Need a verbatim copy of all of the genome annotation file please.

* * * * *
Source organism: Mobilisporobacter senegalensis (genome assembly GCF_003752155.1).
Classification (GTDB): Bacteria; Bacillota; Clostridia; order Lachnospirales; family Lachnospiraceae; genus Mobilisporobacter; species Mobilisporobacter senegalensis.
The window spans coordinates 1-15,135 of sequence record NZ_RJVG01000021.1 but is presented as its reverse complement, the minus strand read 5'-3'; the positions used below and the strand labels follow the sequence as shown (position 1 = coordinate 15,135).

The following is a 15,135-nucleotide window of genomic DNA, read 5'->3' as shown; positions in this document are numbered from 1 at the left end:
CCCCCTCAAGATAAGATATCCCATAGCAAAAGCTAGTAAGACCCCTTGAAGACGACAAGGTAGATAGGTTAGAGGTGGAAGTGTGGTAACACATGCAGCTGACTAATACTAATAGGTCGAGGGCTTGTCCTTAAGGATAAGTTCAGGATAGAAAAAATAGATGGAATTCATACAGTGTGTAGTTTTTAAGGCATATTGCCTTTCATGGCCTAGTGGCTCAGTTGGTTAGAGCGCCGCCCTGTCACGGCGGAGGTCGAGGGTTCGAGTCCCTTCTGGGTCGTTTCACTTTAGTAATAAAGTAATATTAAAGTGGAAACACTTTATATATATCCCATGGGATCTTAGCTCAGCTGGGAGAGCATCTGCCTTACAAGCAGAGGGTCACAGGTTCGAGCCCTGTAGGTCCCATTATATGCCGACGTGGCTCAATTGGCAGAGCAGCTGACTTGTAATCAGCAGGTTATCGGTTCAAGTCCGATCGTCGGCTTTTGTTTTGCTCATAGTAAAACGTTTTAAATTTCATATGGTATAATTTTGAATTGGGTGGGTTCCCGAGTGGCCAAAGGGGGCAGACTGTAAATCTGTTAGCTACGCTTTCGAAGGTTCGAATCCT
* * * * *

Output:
Source organism: Mobilisporobacter senegalensis (genome assembly GCF_003752155.1).
Classification (GTDB): Bacteria; Bacillota; Clostridia; order Lachnospirales; family Lachnospiraceae; genus Mobilisporobacter; species Mobilisporobacter senegalensis.
The window spans coordinates 1-15,135 of sequence record NZ_RJVG01000021.1 but is presented as its reverse complement, the minus strand read 5'-3'; the positions used below and the strand labels follow the sequence as shown (position 1 = coordinate 15,135).

The following is a 15,135-nucleotide window of genomic DNA, read 5'->3' as shown; positions in this document are numbered from 1 at the left end:
CCCCCTCAAGATAAGATATCCCATAGCAAAAGCTAGTAAGACCCCTTGAAGACGACAAGGTAGATAGGTTAGAGGTGGAAGTGTGGTAACACATGCAGCTGACTAATACTAATAGGTCGAGGGCTTGTCCTTAAGGATAAGTTCAGGATAGAAAAAATAGATGGAATTCATACAGTGTGTAGTTTTTAAGGCATATTGCCTTTCATGGCCTAGTGGCTCAGTTGGTTAGAGCGCCGCCCTGTCACGGCGGAGGTCGAGGGTTCGAGTCCCTTCTGGGTCGTTTCACTTTAGTAATAAAGTAATATTAAAGTGGAAACACTTTATATATATCCCATGGGATCTTAGCTCAGCTGGGAGAGCATCTGCCTTACAAGCAGAGGGTCACAGGTTCGAGCCCTGTAGGTCCCATTATATGCCGACGTGGCTCAATTGGCAGAGCAGCTGACTTGTAATCAGCAGGTTATCGGTTCAAGTCCGATCGTCGGCTTTTGTTTTGCTCATAGTAAAACGTTTTAAATTTCATATGGTATAATTTTGAATTGGGTGGGTTCCCGAGTGGCCAAAGGGGGCAGACTGTAAATCTGTTAGCTACGCTTTCGAAGGTTCGAATCCT